Value Your On Base Percentage
Some of you may have seen the movie Moneyball, which dramatized the Oakland Athletics baseball team twenty years prior. The ballclub had little money for payroll compared to the other MLB teams, and they began to tout on-base percentage as a more esteemed statistic. Simply put, the team constructed a club not by hitting home runs but merely by getting on base.
This reminds me of a simple truth I heard expressed by an exceptionally gifted trader who said, “I don’t need dozens of trades a day, I just need one trade, if it’s the right one.” This trader described how many counterparts were “swinging for the fences,” but the secret to his success was to start with small trades at the beginning of the month and compound winners throughout the period. As a result, he frequently ended the month with substantial success.
The wisdom of that trader is a critical reminder that we often fall into the trap of trying for the huge winning days, which means we look for the big setups early in the day. However, the patience of matured skill suggests that long-term success comes by waiting for the right pitch.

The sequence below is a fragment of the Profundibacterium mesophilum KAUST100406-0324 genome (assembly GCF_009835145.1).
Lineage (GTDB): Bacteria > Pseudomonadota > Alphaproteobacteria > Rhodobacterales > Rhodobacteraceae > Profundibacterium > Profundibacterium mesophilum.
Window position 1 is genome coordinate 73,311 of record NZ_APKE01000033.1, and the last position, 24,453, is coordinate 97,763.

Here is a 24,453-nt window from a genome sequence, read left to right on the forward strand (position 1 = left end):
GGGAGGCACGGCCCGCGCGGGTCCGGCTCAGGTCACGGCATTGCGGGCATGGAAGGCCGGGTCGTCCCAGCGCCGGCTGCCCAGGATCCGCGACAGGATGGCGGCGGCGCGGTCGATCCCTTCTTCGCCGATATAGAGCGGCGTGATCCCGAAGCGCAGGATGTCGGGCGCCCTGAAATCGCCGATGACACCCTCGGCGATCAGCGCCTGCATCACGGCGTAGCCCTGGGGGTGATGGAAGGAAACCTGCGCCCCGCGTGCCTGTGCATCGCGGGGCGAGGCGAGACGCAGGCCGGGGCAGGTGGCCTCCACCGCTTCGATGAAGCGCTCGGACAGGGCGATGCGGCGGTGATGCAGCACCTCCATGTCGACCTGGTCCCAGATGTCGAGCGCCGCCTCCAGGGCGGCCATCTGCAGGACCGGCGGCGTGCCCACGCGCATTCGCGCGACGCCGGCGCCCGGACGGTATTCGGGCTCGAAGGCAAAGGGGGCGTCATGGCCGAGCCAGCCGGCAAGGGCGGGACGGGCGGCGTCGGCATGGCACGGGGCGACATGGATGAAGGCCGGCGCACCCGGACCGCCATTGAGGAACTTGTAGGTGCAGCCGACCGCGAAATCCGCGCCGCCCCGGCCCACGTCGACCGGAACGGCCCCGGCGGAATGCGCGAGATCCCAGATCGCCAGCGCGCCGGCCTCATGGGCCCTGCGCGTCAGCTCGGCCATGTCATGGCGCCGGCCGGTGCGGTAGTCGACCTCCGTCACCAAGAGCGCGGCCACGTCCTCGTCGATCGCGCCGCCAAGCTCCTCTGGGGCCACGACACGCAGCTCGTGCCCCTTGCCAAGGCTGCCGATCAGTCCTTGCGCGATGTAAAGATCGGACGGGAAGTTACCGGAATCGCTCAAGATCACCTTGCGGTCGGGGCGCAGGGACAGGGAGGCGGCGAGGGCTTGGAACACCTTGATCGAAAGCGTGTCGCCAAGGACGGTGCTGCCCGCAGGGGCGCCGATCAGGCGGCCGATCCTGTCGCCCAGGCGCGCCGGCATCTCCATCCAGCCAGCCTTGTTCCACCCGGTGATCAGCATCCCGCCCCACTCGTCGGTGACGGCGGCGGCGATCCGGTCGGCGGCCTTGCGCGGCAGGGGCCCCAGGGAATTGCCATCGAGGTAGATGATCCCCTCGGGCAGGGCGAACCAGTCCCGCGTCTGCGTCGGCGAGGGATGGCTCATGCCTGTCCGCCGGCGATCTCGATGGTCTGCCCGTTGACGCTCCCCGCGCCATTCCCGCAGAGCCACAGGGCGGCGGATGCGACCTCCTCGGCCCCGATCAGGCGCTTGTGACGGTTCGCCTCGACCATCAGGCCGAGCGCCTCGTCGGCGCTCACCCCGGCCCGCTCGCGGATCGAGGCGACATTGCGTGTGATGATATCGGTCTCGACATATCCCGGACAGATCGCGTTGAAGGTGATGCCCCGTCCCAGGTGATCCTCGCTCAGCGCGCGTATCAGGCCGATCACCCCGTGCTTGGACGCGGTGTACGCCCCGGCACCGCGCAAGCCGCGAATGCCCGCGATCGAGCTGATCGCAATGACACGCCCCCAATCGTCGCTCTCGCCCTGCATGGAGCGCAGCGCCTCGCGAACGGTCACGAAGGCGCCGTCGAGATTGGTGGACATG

Strategize for Slow Days
This final idea is just as crucial. If you have a problem sitting on your hands when your market is not producing signals, then use multiple strategies on your same market. A great way to complement your style would be by having setups that signal during slow times when your market isn’t producing the expected signals. If you do the necessary work and appropriately backtest with a responsible risk to reward ratio, your opportunities can be significantly enhanced by employing this method.
Each of these is an idea that may help any trader in overcoming the urge to press buttons. However, everyone is unique, and there may be personal ways of incorporating these that will be more suitable for your style. It’s important to remember to guard against our impulses. Cognitive psychology informs us that people often act on what is sometimes called “automatic thoughts.” One crucial aspect is to counter negative thoughts by reinforcing healthy ideas. It is challenging to conquer the human mind and habit; however, successful long-term trading requires more than a mastery of market analysis—it requires a deep analysis of oneself. Until next time, trade well!